Slightly different comparisons might be more correct. The sufferings of the South compare more closely with those of Budapest, Warsaw and all of Eastern Europe under the communists after the 1939-1945 war ended than even under the Nazis in 1940.”

(Far and Wide, Douglas Reed, CPA Books, 1951, excerpts pp. 25-26)

 

The Republican’s Avenue to Power

The following passage refers to Lincoln’s “lost speech” at the 1856 Bloomington, Illinois Republican party convention, where he reportedly fixated on keeping slaves in States where they lived while keeping the Kansas-Nebraska violence inflamed – the issues which his new party fed upon. The politically-ambitious Lincoln narrowly lost the vice-presidential nomination to William Dayton of New Jersey shortly after the Illinois convention, but then became what the author below refers to as a “Messiah-in-waiting” and coveting the presidency.  His plurality election in 1860 was the death knell of the United States Constitution.

Bernhard Thuersam, www.Circa1865.org

 

The Republican’s Avenue to Power

“The 1856 presidential election was pivotal in Lincoln’s formation as a foe of the South. It now appeared that the Republicans, not the “Know-Nothings,” would inherit the Northern Whig voters. Illinois Republicans [organized in Bloomington with] . . . all sorts of political leaders gathered there. Their common attribute was non-membership in the Democratic Party. They were Whigs, abolitionists, Free-Soilers, anti-Douglas Democrats, bolting Democrats, Know-Nothings – a collection of politicians of any stripe outside the Democratic Party. It was a political gathering . . . a group of people clubbed together to seek power.

They had only one common issue – the need, as they saw it, to attack slavery. The people they represented did not want slaves (or free Negroes) admitted to their State or territory of interest. The Northern and foreign immigrants did not want Negroes where they lived. They wanted to keep them out, to make them stay in the South. The politicians were going to use that popular attitude as an avenue to power.

In 1856, [Lincoln] accepted election as a delegate to the convention in Bloomington . . . meant to organize a State Republican party. He stood up with a show of reluctance . . . [and] spoke from scribbled notes. When he finished, and hour and a half after beginning, “a mob of frenzied men churned around him, congratulating him, praising him, pumping his hand.”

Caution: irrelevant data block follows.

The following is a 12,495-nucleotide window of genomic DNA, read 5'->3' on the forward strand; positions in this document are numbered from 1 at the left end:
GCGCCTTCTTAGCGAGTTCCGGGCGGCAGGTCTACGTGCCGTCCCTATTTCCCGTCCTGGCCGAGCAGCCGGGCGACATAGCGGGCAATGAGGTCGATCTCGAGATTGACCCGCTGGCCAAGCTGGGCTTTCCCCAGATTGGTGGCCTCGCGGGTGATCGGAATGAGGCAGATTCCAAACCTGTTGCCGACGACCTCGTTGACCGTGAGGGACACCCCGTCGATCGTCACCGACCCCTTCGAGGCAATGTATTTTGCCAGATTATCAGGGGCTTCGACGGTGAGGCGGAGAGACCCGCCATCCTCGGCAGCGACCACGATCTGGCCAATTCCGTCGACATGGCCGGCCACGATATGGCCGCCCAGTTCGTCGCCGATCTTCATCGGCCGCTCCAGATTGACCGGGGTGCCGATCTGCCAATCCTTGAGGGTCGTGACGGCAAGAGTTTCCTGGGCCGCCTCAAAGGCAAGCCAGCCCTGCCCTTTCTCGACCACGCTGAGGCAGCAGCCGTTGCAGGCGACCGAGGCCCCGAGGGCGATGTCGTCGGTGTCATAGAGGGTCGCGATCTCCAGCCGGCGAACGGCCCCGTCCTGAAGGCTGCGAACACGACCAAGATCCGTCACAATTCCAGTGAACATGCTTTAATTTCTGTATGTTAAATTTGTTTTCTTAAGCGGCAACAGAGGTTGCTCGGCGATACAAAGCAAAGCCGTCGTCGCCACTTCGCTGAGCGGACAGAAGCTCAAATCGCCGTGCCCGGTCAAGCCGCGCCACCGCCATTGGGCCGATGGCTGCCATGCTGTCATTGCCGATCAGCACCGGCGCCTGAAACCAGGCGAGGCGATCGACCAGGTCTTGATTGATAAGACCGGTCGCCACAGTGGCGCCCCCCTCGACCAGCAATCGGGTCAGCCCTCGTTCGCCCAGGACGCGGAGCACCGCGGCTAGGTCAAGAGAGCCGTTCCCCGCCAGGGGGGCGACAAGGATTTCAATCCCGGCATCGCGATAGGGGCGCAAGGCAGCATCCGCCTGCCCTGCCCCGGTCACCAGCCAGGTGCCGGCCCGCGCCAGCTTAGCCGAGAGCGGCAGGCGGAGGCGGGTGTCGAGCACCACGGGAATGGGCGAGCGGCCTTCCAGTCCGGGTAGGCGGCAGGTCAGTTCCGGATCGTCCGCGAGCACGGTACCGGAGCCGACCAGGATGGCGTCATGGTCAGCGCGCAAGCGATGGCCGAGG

(Lincoln As He Really Was, Charles T. Pace, Shotwell Publishing, 2018, excerpts pp. 139-140)

Political Devices Keeping the War Spirit Alive

Early is his career, Sherman displayed a careless attitude toward his own casualties, either learned from Grant or his own habits rubbing off on the latter and explaining Grant’s later massed assaults in Virginia and tremendous losses of men. Even bounty-enriched foreign “volunteers” balked at Grant’s orders to advance, believing it futile stepping over the maimed and dead of previous assaults and only to be killed themselves – and lose the balance of their enlistment bounty money.

Bernhard Thuersam, www.Circa1865.org

 

Political Devices Keeping the War Spirit Alive

“It was the twenty-fifth of May, three days after the assault on Vicksburg. Federal dead between the lines were “swelling to the stature of giants” and were making the air so unbearable that Confederates had sent out the request that they be buried.

Under a white flag soldiers threw dirt on their late comrades, while in their midst Sherman and a Confederate officer, Captain S.H. Lockett, had come out to gather information . . . [and the latter noted that to] all appearance, Sherman was callous toward death. In reality, [Sherman’s] days and nights were full of resentment against the [Lincoln] Administration for what he believed was its indifference towards boys’ lives.